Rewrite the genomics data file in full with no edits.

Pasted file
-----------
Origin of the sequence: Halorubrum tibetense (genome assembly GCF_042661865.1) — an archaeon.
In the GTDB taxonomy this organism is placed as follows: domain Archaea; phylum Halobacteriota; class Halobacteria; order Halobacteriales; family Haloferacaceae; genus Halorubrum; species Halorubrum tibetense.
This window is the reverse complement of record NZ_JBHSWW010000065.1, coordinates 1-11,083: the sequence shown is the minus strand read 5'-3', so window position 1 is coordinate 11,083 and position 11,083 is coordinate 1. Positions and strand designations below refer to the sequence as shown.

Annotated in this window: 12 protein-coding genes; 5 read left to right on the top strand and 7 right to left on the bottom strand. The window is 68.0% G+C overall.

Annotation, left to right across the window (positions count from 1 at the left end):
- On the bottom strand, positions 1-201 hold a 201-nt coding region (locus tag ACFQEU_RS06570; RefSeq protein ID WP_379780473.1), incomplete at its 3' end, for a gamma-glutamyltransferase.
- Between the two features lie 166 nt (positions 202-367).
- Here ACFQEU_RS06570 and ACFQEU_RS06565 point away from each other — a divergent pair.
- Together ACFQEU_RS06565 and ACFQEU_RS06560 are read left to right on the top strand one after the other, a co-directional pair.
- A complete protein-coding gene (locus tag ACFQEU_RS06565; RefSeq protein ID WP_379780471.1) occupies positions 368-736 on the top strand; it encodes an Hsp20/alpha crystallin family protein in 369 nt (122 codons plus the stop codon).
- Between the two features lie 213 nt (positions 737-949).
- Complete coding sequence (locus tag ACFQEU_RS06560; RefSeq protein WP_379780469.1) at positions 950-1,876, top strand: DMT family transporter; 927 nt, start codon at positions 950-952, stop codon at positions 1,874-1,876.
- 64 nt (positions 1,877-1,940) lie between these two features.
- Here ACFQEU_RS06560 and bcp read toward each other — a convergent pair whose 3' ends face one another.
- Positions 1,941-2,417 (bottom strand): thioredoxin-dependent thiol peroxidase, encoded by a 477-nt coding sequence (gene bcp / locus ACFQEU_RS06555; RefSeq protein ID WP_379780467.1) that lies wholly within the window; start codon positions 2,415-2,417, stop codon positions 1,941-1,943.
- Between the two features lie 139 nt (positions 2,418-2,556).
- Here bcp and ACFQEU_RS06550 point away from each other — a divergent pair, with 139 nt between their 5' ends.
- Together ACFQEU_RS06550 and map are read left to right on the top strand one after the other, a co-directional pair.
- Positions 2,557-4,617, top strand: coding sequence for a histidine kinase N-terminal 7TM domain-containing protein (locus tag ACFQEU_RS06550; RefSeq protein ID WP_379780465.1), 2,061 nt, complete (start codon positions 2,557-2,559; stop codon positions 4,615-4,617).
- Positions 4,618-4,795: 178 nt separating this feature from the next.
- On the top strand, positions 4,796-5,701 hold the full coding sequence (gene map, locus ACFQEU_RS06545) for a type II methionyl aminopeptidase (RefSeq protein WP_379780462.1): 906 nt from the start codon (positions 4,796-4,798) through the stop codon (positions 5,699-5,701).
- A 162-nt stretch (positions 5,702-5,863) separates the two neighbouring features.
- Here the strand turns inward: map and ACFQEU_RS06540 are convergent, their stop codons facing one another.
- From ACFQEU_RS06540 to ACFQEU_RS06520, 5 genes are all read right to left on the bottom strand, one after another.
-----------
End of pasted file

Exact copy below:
Origin of the sequence: Halorubrum tibetense (genome assembly GCF_042661865.1) — an archaeon.
In the GTDB taxonomy this organism is placed as follows: domain Archaea; phylum Halobacteriota; class Halobacteria; order Halobacteriales; family Haloferacaceae; genus Halorubrum; species Halorubrum tibetense.
This window is the reverse complement of record NZ_JBHSWW010000065.1, coordinates 1-11,083: the sequence shown is the minus strand read 5'-3', so window position 1 is coordinate 11,083 and position 11,083 is coordinate 1. Positions and strand designations below refer to the sequence as shown.

Annotated in this window: 12 protein-coding genes; 5 read left to right on the top strand and 7 right to left on the bottom strand. The window is 68.0% G+C overall.

Annotation, left to right across the window (positions count from 1 at the left end):
- On the bottom strand, positions 1-201 hold a 201-nt coding region (locus tag ACFQEU_RS06570; RefSeq protein ID WP_379780473.1), incomplete at its 3' end, for a gamma-glutamyltransferase.
- Between the two features lie 166 nt (positions 202-367).
- Here ACFQEU_RS06570 and ACFQEU_RS06565 point away from each other — a divergent pair.
- Together ACFQEU_RS06565 and ACFQEU_RS06560 are read left to right on the top strand one after the other, a co-directional pair.
- A complete protein-coding gene (locus tag ACFQEU_RS06565; RefSeq protein ID WP_379780471.1) occupies positions 368-736 on the top strand; it encodes an Hsp20/alpha crystallin family protein in 369 nt (122 codons plus the stop codon).
- Between the two features lie 213 nt (positions 737-949).
- Complete coding sequence (locus tag ACFQEU_RS06560; RefSeq protein WP_379780469.1) at positions 950-1,876, top strand: DMT family transporter; 927 nt, start codon at positions 950-952, stop codon at positions 1,874-1,876.
- 64 nt (positions 1,877-1,940) lie between these two features.
- Here ACFQEU_RS06560 and bcp read toward each other — a convergent pair whose 3' ends face one another.
- Positions 1,941-2,417 (bottom strand): thioredoxin-dependent thiol peroxidase, encoded by a 477-nt coding sequence (gene bcp / locus ACFQEU_RS06555; RefSeq protein ID WP_379780467.1) that lies wholly within the window; start codon positions 2,415-2,417, stop codon positions 1,941-1,943.
- Between the two features lie 139 nt (positions 2,418-2,556).
- Here bcp and ACFQEU_RS06550 point away from each other — a divergent pair, with 139 nt between their 5' ends.
- Together ACFQEU_RS06550 and map are read left to right on the top strand one after the other, a co-directional pair.
- Positions 2,557-4,617, top strand: coding sequence for a histidine kinase N-terminal 7TM domain-containing protein (locus tag ACFQEU_RS06550; RefSeq protein ID WP_379780465.1), 2,061 nt, complete (start codon positions 2,557-2,559; stop codon positions 4,615-4,617).
- Positions 4,618-4,795: 178 nt separating this feature from the next.
- On the top strand, positions 4,796-5,701 hold the full coding sequence (gene map, locus ACFQEU_RS06545) for a type II methionyl aminopeptidase (RefSeq protein WP_379780462.1): 906 nt from the start codon (positions 4,796-4,798) through the stop codon (positions 5,699-5,701).
- A 162-nt stretch (positions 5,702-5,863) separates the two neighbouring features.
- Here the strand turns inward: map and ACFQEU_RS06540 are convergent, their stop codons facing one another.
- From ACFQEU_RS06540 to ACFQEU_RS06520, 5 genes are all read right to left on the bottom strand, one after another.